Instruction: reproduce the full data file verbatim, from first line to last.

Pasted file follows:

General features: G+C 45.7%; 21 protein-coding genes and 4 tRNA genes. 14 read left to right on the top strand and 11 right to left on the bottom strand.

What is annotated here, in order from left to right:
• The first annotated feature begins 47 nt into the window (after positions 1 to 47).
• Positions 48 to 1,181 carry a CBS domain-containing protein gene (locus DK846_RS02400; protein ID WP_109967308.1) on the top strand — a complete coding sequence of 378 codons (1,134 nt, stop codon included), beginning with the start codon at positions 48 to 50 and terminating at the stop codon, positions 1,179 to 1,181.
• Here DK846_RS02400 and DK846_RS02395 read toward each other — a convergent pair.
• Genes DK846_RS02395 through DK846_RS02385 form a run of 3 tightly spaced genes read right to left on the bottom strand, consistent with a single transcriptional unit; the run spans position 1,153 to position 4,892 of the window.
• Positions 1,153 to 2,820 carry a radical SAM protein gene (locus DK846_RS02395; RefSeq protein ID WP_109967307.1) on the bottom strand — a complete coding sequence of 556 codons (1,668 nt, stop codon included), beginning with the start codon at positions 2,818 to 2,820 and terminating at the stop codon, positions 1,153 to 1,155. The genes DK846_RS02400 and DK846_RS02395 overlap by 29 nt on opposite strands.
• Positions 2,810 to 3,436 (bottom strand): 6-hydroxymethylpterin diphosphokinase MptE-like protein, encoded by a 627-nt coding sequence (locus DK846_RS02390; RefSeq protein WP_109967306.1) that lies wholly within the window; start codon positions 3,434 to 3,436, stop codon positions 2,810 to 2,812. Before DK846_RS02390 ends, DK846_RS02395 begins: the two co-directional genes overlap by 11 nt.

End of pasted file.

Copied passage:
General features: G+C 45.7%; 21 protein-coding genes and 4 tRNA genes. 14 read left to right on the top strand and 11 right to left on the bottom strand.

What is annotated here, in order from left to right:
• The first annotated feature begins 47 nt into the window (after positions 1 to 47).
• Positions 48 to 1,181 carry a CBS domain-containing protein gene (locus DK846_RS02400; protein ID WP_109967308.1) on the top strand — a complete coding sequence of 378 codons (1,134 nt, stop codon included), beginning with the start codon at positions 48 to 50 and terminating at the stop codon, positions 1,179 to 1,181.
• Here DK846_RS02400 and DK846_RS02395 read toward each other — a convergent pair.
• Genes DK846_RS02395 through DK846_RS02385 form a run of 3 tightly spaced genes read right to left on the bottom strand, consistent with a single transcriptional unit; the run spans position 1,153 to position 4,892 of the window.
• Positions 1,153 to 2,820 carry a radical SAM protein gene (locus DK846_RS02395; RefSeq protein ID WP_109967307.1) on the bottom strand — a complete coding sequence of 556 codons (1,668 nt, stop codon included), beginning with the start codon at positions 2,818 to 2,820 and terminating at the stop codon, positions 1,153 to 1,155. The genes DK846_RS02400 and DK846_RS02395 overlap by 29 nt on opposite strands.
• Positions 2,810 to 3,436 (bottom strand): 6-hydroxymethylpterin diphosphokinase MptE-like protein, encoded by a 627-nt coding sequence (locus DK846_RS02390; RefSeq protein WP_109967306.1) that lies wholly within the window; start codon positions 3,434 to 3,436, stop codon positions 2,810 to 2,812. Before DK846_RS02390 ends, DK846_RS02395 begins: the two co-directional genes overlap by 11 nt.